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Talking about a Revolution
The Languages of Educational Reform
Talking about a Revolution
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Jacqueline Cossentino - Author
SUNY series, Restructuring and School Change
SUNY series, Teacher Preparation and Development
Price: $95.00 
Hardcover - 184 pages
Release Date: March 2004
ISBN10: 0-7914-6019-3
ISBN13: 978-0-7914-6019-1

Quantity:  
Price: $31.95 
Paperback - 184 pages
Release Date: October 2004
ISBN10: 0-7914-6020-7
ISBN13: 978-0-7914-6020-7

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Summary Read First Chapter image missing

Analyzes how teachers attempt to translate the language of reform into pedagogical action.

Talking about a Revolution
tells the story of school reform from the perspective of teachers engaged in it, illuminating the complexity of teachers' roles in transforming policy into practice. Al, Brian, and Camille teach at a large, comprehensive high school in a suburb of a major mid-western city. They use the languages of educational reform to inspire new ways to think about teaching, to shield themselves from the confusion of contradictory understandings of reform, and to construct a shared understanding of what reformed teaching might mean.

"In some ways Al, Brian, and Camille are contemporary inhabitants of Horace's School, making Horace's Compromise, and facing Horace's Dilemma. That this is so years after Sizer's trilogy says much about the extent to which the language of reform (or more accurately, the language of transformation) has not yet become the language teachers speak 'like natives.' The challenge remains: to empower teachers to speak RSL—Reform as a Second Language." — Nina Dorsch, author of Community, Collaboration, and Collegiality in School Reform: An Odyssey Toward Connections

"
Deftly blending rigorous empiricism with aesthetic sensibilities, Cossentino explores the complex layers of the teachers' language: the text and subtext, the substance and the symbolism, and the public and private meaning, and examines the ways in which teachers contribute to the complex discourse of school reform. In reading Cossentino's lucid and evocative prose, we discover, of course, that she is not 'talking about revolution' or offering quick fixes; rather she is describing the complex, subtle evolutionary changes in rhetoric and action that are part of the daily work of teachers." — Sara Lawrence-Lightfoot, Professor of Education at Harvard University and author of The Essential Conversation: What Parents and Teachers Can Learn from Each Other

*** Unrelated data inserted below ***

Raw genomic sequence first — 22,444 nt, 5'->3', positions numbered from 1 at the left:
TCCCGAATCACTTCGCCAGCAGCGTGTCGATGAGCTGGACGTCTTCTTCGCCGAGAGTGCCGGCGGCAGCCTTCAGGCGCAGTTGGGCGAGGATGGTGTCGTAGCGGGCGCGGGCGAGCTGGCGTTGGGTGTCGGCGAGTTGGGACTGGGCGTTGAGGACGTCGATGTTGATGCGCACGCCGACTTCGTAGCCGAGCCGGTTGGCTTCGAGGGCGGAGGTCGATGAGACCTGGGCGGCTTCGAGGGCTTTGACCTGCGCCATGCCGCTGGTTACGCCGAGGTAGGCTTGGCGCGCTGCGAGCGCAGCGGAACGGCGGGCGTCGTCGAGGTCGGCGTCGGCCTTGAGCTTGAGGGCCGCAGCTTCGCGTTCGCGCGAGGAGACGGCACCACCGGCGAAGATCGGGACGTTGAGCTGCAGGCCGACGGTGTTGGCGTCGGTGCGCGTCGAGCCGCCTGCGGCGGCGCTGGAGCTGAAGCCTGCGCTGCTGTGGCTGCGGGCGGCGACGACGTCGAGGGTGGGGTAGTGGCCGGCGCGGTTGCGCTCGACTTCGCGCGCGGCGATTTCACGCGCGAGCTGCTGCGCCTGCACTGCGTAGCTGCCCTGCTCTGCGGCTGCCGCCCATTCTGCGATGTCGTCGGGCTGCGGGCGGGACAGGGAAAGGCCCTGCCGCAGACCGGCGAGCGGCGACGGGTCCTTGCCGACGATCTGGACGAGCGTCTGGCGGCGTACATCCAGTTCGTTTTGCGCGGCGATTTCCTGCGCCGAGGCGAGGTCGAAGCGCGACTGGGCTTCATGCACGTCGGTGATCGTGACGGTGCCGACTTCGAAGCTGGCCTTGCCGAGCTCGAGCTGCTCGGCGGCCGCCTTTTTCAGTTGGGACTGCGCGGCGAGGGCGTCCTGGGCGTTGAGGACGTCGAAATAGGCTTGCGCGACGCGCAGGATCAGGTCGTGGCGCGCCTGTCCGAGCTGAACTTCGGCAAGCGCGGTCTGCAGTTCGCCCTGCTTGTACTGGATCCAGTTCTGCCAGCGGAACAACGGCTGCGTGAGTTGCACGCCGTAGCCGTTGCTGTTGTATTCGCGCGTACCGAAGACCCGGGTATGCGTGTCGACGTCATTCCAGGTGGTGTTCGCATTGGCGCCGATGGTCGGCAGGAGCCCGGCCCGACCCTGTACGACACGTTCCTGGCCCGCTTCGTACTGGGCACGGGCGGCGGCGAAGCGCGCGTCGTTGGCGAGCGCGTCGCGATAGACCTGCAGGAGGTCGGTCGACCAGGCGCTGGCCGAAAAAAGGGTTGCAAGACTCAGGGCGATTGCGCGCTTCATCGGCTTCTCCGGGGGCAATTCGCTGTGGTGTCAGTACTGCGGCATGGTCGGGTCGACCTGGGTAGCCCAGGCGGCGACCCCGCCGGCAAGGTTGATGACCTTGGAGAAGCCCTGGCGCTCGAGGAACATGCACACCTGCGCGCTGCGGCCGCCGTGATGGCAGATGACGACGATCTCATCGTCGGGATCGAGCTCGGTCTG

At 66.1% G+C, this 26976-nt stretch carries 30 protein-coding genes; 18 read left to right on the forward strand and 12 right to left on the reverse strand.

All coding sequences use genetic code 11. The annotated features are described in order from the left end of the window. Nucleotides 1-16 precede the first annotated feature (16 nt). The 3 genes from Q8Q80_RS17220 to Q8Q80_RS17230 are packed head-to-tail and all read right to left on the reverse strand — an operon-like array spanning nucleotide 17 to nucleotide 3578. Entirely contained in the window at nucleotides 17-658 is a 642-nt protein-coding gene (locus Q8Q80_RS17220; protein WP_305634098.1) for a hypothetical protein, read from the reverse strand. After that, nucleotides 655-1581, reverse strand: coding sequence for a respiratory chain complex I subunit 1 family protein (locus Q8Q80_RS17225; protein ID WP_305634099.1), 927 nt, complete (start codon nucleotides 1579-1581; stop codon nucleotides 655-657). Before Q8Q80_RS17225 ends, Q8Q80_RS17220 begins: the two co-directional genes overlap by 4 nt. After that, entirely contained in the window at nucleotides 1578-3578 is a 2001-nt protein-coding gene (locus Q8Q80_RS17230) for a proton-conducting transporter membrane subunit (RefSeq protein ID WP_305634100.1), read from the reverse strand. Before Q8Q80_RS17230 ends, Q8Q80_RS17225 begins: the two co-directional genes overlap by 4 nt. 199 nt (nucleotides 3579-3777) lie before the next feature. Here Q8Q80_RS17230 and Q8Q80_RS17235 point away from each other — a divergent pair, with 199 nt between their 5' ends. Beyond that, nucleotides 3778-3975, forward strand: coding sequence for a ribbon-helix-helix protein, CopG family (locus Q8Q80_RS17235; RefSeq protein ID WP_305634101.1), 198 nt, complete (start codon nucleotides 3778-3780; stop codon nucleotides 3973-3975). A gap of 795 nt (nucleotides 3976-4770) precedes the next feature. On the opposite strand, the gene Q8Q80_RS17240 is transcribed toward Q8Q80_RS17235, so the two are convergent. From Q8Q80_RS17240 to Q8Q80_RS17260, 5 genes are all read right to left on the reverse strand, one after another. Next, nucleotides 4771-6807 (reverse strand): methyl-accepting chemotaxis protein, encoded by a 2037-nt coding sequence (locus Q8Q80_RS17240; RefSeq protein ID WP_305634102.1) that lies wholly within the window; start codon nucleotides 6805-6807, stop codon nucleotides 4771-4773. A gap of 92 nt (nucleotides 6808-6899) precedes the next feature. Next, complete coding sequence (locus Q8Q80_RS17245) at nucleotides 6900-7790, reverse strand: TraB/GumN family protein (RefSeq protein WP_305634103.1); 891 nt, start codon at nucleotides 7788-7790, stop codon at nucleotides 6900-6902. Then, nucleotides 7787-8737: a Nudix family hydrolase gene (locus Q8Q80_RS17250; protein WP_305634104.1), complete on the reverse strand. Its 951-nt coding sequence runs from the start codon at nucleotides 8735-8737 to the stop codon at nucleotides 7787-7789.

"
Finally a book that marries policy and practice by using the experiences and words of teachers. A must read for superintendents and principals." — Susan Marks, Community Superintendent, Montgomery County Public Schools, Maryland

Jacqueline Cossentino is Assistant Professor in the Department of Education Policy and Leadership at the University of Maryland at College Park.


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Table of Contents

Preface

Acknowledgments

PART I: INTRODUCTION

1. Teaching and Meaning

2. How Reform Means

PART II: THE LANGUAGES OF EDUCATIONAL REFORM

3. Exhibition as Test

4. Exhibition as Pedagogy

5. Exhibition as Curriculum

6. Exhibition as Rite of Passage

PART III: TEACHER AS COACH: REVISING ROLES, TRANSFORMING PRACTICE

7. Teacher as Designer

8. Teacher as Manager

9. Teacher as Critic

10. Conclusion: Policy, Practice, and a New Role for Language

Appendix A: Methodology

Appendix B: Rubrics

Notes

Bibliography

Index



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42223/43914(LC/LDS/AV)

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